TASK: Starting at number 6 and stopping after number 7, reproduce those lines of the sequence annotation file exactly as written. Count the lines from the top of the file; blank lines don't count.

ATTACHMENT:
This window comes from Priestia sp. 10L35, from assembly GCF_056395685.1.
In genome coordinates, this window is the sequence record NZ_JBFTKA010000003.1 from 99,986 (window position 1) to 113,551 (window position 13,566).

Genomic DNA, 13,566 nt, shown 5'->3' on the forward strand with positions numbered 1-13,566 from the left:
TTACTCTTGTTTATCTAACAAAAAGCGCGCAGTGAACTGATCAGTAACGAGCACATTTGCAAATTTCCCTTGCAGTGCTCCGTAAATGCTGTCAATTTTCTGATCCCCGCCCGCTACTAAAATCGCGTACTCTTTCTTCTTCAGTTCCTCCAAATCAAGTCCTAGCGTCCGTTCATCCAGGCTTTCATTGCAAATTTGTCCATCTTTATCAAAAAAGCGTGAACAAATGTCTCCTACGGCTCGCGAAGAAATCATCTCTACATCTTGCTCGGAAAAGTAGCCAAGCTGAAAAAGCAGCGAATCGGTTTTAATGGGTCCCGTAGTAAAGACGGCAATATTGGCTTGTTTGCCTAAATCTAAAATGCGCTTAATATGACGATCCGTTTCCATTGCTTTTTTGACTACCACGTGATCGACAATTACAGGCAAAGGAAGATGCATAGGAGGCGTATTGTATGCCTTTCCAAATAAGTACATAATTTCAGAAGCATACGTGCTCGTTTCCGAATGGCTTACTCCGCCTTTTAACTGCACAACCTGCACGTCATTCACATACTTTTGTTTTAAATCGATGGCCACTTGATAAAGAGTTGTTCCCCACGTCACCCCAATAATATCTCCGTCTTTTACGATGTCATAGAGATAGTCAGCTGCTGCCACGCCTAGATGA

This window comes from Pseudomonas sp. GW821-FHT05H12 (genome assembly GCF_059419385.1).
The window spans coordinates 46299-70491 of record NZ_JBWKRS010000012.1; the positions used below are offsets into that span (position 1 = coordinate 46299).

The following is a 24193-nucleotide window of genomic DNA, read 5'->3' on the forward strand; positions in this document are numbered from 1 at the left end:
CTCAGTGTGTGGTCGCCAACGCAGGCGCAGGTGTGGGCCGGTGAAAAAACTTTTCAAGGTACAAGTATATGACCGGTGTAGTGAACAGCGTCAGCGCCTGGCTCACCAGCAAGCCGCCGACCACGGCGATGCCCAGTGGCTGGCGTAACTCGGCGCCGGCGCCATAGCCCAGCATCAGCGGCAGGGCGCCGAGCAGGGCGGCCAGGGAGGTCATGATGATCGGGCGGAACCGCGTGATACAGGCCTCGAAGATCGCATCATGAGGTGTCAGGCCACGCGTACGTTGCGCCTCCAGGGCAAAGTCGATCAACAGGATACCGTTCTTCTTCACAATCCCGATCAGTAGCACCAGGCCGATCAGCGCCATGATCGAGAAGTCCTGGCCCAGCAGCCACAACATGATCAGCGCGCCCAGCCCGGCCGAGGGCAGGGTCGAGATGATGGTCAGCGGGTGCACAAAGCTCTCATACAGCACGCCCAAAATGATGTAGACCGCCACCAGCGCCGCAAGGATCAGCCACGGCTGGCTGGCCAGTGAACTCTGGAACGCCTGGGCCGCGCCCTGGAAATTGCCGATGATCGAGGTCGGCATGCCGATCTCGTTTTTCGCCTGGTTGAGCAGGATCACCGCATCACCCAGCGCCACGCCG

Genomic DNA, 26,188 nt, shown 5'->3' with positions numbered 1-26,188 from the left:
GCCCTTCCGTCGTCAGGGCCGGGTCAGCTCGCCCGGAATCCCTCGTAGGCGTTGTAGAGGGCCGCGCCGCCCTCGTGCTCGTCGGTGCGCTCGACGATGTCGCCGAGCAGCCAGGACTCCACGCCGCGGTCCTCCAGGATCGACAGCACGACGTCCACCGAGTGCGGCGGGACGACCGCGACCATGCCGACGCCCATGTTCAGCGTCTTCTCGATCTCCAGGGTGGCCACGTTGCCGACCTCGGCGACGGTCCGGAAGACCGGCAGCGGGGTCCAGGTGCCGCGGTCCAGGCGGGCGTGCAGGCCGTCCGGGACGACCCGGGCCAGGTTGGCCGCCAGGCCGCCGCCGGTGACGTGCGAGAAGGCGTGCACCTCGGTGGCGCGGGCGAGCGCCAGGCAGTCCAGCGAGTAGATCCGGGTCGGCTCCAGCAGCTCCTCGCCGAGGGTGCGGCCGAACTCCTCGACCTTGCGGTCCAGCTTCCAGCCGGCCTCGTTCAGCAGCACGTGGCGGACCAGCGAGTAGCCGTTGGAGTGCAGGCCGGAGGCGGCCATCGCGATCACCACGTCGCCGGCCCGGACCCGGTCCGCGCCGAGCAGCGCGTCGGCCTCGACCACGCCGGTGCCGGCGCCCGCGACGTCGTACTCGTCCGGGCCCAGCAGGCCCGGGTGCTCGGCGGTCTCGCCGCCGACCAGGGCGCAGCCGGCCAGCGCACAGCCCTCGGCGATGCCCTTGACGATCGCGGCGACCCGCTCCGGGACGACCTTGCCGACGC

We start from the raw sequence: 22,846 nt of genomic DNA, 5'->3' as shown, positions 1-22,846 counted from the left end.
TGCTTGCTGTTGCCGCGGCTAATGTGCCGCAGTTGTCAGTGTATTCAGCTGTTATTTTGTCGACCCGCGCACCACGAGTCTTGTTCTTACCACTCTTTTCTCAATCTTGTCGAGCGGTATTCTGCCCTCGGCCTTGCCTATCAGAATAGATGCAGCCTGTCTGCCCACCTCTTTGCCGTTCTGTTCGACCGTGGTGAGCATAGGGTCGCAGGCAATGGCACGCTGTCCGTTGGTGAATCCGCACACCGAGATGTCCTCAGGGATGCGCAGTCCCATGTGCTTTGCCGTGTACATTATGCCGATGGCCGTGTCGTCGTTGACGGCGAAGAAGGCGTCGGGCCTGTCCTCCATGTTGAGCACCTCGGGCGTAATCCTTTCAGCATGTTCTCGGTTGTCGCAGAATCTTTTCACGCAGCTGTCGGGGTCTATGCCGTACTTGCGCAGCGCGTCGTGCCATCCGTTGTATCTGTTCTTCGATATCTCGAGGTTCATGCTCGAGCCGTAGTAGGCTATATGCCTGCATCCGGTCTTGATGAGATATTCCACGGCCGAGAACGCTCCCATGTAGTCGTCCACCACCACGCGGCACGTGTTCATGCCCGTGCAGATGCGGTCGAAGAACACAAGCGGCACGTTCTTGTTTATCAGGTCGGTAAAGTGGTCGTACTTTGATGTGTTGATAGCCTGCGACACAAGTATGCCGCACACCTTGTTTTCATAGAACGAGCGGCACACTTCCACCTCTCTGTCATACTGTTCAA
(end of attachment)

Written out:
The window spans coordinates 46299-70491 of record NZ_JBWKRS010000012.1; the positions used below are offsets into that span (position 1 = coordinate 46299).

The following is a 24193-nucleotide window of genomic DNA, read 5'->3' on the forward strand; positions in this document are numbered from 1 at the left end: